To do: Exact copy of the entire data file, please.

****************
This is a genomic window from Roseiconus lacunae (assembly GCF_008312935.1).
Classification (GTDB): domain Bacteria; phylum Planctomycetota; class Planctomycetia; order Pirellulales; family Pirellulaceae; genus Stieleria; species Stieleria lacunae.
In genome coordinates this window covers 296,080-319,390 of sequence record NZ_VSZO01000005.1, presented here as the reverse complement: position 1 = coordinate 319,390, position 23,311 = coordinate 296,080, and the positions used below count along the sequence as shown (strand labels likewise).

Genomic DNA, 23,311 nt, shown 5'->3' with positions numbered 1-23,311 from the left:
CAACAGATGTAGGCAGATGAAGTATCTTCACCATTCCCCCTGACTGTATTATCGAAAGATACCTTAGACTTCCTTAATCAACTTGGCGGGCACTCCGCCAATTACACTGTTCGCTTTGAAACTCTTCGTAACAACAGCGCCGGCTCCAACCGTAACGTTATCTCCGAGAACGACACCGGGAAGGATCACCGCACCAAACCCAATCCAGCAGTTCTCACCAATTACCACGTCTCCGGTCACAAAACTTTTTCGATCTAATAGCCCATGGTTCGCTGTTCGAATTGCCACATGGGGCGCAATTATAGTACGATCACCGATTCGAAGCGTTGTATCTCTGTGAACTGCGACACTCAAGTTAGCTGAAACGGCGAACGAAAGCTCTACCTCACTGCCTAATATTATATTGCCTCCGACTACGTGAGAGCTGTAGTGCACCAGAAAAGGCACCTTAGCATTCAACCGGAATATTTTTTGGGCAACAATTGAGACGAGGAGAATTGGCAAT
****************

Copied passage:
This is a genomic window from Roseiconus lacunae (assembly GCF_008312935.1).
Classification (GTDB): domain Bacteria; phylum Planctomycetota; class Planctomycetia; order Pirellulales; family Pirellulaceae; genus Stieleria; species Stieleria lacunae.
In genome coordinates this window covers 296,080-319,390 of sequence record NZ_VSZO01000005.1, presented here as the reverse complement: position 1 = coordinate 319,390, position 23,311 = coordinate 296,080, and the positions used below count along the sequence as shown (strand labels likewise).

Genomic DNA, 23,311 nt, shown 5'->3' with positions numbered 1-23,311 from the left:
CAACAGATGTAGGCAGATGAAGTATCTTCACCATTCCCCCTGACTGTATTATCGAAAGATACCTTAGACTTCCTTAATCAACTTGGCGGGCACTCCGCCAATTACACTGTTCGCTTTGAAACTCTTCGTAACAACAGCGCCGGCTCCAACCGTAACGTTATCTCCGAGAACGACACCGGGAAGGATCACCGCACCAAACCCAATCCAGCAGTTCTCACCAATTACCACGTCTCCGGTCACAAAACTTTTTCGATCTAATAGCCCATGGTTCGCTGTTCGAATTGCCACATGGGGCGCAATTATAGTACGATCACCGATTCGAAGCGTTGTATCTCTGTGAACTGCGACACTCAAGTTAGCTGAAACGGCGAACGAAAGCTCTACCTCACTGCCTAATATTATATTGCCTCCGACTACGTGAGAGCTGTAGTGCACCAGAAAAGGCACCTTAGCATTCAACCGGAATATTTTTTGGGCAACAATTGAGACGAGGAGAATTGGCAAT